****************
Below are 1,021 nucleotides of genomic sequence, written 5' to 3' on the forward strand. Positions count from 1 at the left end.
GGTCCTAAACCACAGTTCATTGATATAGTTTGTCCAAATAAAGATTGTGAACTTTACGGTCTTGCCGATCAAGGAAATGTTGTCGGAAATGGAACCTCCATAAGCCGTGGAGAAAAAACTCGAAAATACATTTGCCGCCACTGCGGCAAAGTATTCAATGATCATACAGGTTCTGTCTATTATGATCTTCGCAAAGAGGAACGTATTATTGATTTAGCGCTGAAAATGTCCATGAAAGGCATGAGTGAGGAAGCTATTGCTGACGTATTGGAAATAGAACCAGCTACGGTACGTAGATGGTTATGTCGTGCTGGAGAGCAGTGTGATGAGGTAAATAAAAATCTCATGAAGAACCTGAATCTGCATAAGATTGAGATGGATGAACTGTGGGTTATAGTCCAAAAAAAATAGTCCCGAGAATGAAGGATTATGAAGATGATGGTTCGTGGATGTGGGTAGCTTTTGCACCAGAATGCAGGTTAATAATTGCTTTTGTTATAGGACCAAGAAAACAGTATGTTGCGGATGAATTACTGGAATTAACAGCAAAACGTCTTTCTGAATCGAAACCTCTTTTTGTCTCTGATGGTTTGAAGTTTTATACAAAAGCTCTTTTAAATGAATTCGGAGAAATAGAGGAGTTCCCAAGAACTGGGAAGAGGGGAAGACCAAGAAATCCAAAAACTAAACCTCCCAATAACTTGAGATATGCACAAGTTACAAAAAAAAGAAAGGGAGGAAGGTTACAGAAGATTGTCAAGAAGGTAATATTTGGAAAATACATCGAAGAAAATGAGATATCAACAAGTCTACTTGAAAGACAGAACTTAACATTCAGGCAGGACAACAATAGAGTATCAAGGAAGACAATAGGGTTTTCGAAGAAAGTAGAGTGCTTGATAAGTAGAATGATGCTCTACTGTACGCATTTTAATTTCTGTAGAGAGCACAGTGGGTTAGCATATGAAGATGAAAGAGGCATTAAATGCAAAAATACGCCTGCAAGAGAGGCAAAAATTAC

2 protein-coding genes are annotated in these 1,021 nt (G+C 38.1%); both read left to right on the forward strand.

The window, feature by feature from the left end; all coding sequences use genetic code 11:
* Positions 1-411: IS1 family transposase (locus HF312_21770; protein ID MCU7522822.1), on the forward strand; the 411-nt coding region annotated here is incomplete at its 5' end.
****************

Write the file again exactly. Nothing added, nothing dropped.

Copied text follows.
Below are 1,021 nucleotides of genomic sequence, written 5' to 3' on the forward strand. Positions count from 1 at the left end.
GGTCCTAAACCACAGTTCATTGATATAGTTTGTCCAAATAAAGATTGTGAACTTTACGGTCTTGCCGATCAAGGAAATGTTGTCGGAAATGGAACCTCCATAAGCCGTGGAGAAAAAACTCGAAAATACATTTGCCGCCACTGCGGCAAAGTATTCAATGATCATACAGGTTCTGTCTATTATGATCTTCGCAAAGAGGAACGTATTATTGATTTAGCGCTGAAAATGTCCATGAAAGGCATGAGTGAGGAAGCTATTGCTGACGTATTGGAAATAGAACCAGCTACGGTACGTAGATGGTTATGTCGTGCTGGAGAGCAGTGTGATGAGGTAAATAAAAATCTCATGAAGAACCTGAATCTGCATAAGATTGAGATGGATGAACTGTGGGTTATAGTCCAAAAAAAATAGTCCCGAGAATGAAGGATTATGAAGATGATGGTTCGTGGATGTGGGTAGCTTTTGCACCAGAATGCAGGTTAATAATTGCTTTTGTTATAGGACCAAGAAAACAGTATGTTGCGGATGAATTACTGGAATTAACAGCAAAACGTCTTTCTGAATCGAAACCTCTTTTTGTCTCTGATGGTTTGAAGTTTTATACAAAAGCTCTTTTAAATGAATTCGGAGAAATAGAGGAGTTCCCAAGAACTGGGAAGAGGGGAAGACCAAGAAATCCAAAAACTAAACCTCCCAATAACTTGAGATATGCACAAGTTACAAAAAAAAGAAAGGGAGGAAGGTTACAGAAGATTGTCAAGAAGGTAATATTTGGAAAATACATCGAAGAAAATGAGATATCAACAAGTCTACTTGAAAGACAGAACTTAACATTCAGGCAGGACAACAATAGAGTATCAAGGAAGACAATAGGGTTTTCGAAGAAAGTAGAGTGCTTGATAAGTAGAATGATGCTCTACTGTACGCATTTTAATTTCTGTAGAGAGCACAGTGGGTTAGCATATGAAGATGAAAGAGGCATTAAATGCAAAAATACGCCTGCAAGAGAGGCAAAAATTAC

2 protein-coding genes are annotated in these 1,021 nt (G+C 38.1%); both read left to right on the forward strand.

The window, feature by feature from the left end; all coding sequences use genetic code 11:
* Positions 1-411: IS1 family transposase (locus HF312_21770; protein ID MCU7522822.1), on the forward strand; the 411-nt coding region annotated here is incomplete at its 5' end.